If you are looking for an answer to the question What is Artificial Intelligence? and you only have a minute, then here's the definition the Association for the Advancement of Artificial Intelligence offers on its home page: "the scientific understanding of the mechanisms underlying thought and intelligent behavior and their embodiment in machines."
However, if you are fortunate enough to have more than a minute, then please get ready to embark upon an exciting journey exploring AI (but beware, it could last a lifetime) …
Imagine standing up to give a speech in front of a critical audience. As you do your best to wax eloquent, someone in the room uses a clicker to conspicuously count your every stumble, hesitation, um and uh; once you've finished, this person loudly announces how many of these blemishes have marred your presentation. This is exactly the tactic used by the Toastmasters public-speaking club, in which a designated "Ah Counter" is charged with tallying up the speaker's slip-ups as part of the training regimen. The goal is total eradication. The club's punitive measures may be extreme, but they reflect the folk wisdom that ums and uhs betray a speaker as weak, nervous, ignorant, and sloppy, and should be avoided at all costs, even in spontaneous conversation.
Loihi is Intel's novel, manycore neuromorphic processor and is the first of its kind to feature a microcode-programmable learning engine that enables on-chip training of spiking neural networks (SNNs). The authors present the Loihi toolchain, which consists of an intuitive Python-based API for specifying SNNs, a compiler and runtime for building and executing SNNs on Loihi, and several target platforms (Loihi silicon, FPGA, and functional simulator). To showcase the toolchain, the authors describe how to build, train, and use a SNN to classify handwritten digits from the MNIST database.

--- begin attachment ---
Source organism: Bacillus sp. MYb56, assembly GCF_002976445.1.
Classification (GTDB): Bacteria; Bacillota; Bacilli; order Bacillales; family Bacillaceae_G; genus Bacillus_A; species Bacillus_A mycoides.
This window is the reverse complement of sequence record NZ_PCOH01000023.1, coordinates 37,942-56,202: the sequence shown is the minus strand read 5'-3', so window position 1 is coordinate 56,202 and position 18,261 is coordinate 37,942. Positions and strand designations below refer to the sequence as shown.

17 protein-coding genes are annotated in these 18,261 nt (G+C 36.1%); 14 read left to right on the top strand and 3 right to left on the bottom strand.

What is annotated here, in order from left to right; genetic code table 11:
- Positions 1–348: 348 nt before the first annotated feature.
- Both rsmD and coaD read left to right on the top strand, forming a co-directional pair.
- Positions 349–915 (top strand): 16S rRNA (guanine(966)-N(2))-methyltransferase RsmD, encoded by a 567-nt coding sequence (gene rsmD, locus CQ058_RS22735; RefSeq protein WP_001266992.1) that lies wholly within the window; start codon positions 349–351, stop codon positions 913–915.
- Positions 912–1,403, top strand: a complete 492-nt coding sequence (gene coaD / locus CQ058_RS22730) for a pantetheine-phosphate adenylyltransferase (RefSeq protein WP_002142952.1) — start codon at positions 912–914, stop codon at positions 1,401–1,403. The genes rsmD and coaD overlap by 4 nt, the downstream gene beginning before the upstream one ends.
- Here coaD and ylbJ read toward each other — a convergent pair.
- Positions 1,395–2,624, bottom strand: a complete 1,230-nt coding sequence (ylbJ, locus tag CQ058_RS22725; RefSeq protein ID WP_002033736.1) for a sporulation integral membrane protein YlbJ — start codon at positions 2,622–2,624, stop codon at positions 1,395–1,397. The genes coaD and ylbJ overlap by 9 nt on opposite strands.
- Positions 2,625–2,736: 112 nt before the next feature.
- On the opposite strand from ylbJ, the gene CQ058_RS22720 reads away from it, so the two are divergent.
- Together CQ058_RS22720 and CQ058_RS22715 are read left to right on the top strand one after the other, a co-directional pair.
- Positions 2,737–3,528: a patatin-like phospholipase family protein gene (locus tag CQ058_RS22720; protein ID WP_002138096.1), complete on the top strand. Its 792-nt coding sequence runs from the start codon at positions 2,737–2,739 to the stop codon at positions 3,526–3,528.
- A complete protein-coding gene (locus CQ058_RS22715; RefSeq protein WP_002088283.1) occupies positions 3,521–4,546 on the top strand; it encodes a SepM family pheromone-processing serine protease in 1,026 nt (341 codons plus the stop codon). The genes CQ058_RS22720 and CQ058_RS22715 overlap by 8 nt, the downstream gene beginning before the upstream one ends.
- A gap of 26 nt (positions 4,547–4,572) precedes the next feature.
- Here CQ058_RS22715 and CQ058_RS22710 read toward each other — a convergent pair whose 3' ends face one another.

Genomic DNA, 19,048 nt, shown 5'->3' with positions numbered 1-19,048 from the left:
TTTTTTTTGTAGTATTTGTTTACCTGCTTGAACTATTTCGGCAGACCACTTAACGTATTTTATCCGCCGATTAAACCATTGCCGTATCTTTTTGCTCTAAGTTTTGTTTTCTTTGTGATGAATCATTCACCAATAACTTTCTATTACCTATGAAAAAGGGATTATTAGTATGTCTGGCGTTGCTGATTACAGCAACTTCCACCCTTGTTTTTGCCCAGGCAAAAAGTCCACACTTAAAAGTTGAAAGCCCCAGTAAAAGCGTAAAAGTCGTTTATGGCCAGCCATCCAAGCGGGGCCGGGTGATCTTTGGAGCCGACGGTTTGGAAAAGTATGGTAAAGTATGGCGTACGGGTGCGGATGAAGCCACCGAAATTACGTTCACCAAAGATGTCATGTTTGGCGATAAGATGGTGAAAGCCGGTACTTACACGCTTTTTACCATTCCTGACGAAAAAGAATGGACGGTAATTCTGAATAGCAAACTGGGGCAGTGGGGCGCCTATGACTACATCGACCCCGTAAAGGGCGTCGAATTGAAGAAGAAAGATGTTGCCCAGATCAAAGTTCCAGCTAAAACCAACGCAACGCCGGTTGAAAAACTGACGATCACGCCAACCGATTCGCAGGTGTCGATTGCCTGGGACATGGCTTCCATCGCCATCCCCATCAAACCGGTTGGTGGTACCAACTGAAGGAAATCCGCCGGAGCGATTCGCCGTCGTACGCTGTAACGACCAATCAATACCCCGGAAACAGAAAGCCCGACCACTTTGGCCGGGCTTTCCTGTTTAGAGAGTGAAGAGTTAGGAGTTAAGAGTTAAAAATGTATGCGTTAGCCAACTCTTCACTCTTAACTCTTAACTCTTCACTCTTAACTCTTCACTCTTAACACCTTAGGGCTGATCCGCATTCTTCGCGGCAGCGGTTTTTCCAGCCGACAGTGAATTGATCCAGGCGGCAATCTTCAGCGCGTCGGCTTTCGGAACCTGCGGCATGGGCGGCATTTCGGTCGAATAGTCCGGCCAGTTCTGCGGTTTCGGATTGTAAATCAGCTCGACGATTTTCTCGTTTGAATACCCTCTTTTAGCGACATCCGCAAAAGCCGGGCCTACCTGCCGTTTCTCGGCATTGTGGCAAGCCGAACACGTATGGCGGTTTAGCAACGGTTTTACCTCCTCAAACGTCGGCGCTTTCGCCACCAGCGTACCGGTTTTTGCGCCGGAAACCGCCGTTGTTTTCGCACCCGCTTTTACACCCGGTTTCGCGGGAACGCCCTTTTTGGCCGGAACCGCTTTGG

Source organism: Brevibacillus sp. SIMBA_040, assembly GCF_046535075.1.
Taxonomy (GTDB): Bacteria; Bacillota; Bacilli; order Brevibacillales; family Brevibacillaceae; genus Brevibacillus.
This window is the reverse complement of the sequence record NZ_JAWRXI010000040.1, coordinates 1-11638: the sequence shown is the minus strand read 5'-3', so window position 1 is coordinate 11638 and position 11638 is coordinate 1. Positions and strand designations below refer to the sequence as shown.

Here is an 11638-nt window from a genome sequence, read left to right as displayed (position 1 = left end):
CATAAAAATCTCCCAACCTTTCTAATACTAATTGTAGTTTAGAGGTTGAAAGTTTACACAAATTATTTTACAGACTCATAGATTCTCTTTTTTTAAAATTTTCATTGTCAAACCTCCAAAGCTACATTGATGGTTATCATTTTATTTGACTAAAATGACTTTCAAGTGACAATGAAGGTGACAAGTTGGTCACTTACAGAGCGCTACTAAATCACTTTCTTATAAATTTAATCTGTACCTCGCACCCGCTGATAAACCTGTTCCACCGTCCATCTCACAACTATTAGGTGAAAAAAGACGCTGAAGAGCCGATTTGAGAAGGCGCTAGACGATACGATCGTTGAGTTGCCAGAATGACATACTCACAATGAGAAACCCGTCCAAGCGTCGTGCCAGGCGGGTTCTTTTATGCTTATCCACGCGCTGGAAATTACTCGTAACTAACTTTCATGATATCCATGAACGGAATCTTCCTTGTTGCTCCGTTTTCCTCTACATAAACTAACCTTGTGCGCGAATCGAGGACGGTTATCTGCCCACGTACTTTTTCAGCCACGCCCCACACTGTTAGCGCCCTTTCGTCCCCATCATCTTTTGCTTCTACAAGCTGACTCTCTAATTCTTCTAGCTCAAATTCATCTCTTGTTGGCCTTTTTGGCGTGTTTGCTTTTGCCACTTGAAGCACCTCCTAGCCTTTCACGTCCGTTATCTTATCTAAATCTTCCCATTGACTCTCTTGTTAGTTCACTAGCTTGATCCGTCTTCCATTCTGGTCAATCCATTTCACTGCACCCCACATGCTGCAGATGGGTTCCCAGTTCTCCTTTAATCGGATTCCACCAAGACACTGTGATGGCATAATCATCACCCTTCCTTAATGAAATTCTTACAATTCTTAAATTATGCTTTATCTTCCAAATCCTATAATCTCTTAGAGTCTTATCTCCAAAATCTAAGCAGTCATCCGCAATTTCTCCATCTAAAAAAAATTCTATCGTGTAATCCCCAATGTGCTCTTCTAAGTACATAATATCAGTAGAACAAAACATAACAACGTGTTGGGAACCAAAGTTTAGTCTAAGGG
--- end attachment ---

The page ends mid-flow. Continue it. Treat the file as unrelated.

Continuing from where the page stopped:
This article presents a novel approach to monitoring athletes' behavioral changes to predict a decline in motivation. When the system detects such a decline, it refers the athlete to her coach, along with a concise explanation of the detected behavioral changes. The coach thus has all the information needed for a prompt, targeted intervention.
The adoption and effectiveness of cognitive assistive technologies hinge on harnessing the dynamics of human emotion. The authors discuss seminal advances in the integration of emotions in assistive technologies for dementia and propose Bayesian Affect Control Theory (BayesACT), a quantitative social-psychological theory, to model behavior and emotion in such systems.
A self-driving car is like a regular car, but with sensors on the outside and a few powerful laptops hidden inside. The sensors, which are GPS, LIDAR, and cameras, transmit information back to the car's computer system. The best way to imagine the perspective of a self-driving car is to imagine you are driving in a 1980s-style first-person driving video game. The world is a 3-D grid with x, y, and z coordinates. The car moves through the grid from point A to point B, using highly precise GPS measurements gathered from nearby satellites.
On Sunday night, a self-driving car operated by Uber struck and killed a pedestrian, 49-year-old Elaine Herzberg, on North Mill Avenue in Tempe, Arizona. It appears to be the first time an automobile driven by a computer has killed a human being by force of impact. The car was traveling at 38 miles per hour. An initial investigation by Tempe police indicated that the pedestrian might have been at fault. According to that report, Herzberg appears to have come "from the shadows," stepping off the median into the roadway, and ending up in the path of the car while jaywalking across the street.
Family Physics" may be the best episode of Public Radio's long running show, This American Life. Import key concepts from the realms of quantum mechanics and cosmology and use them to illuminate the everyday world of parents, kids, and their interactions. Introducing the show, however, host Ira Glass was quick to point out how much physicists detest this kind of enterprise. "They hate it when non-scientists … apply principles from physics to their petty little lives and petty little relationships." Glass was equally quick to point out that he and his colleagues at the show just did not care.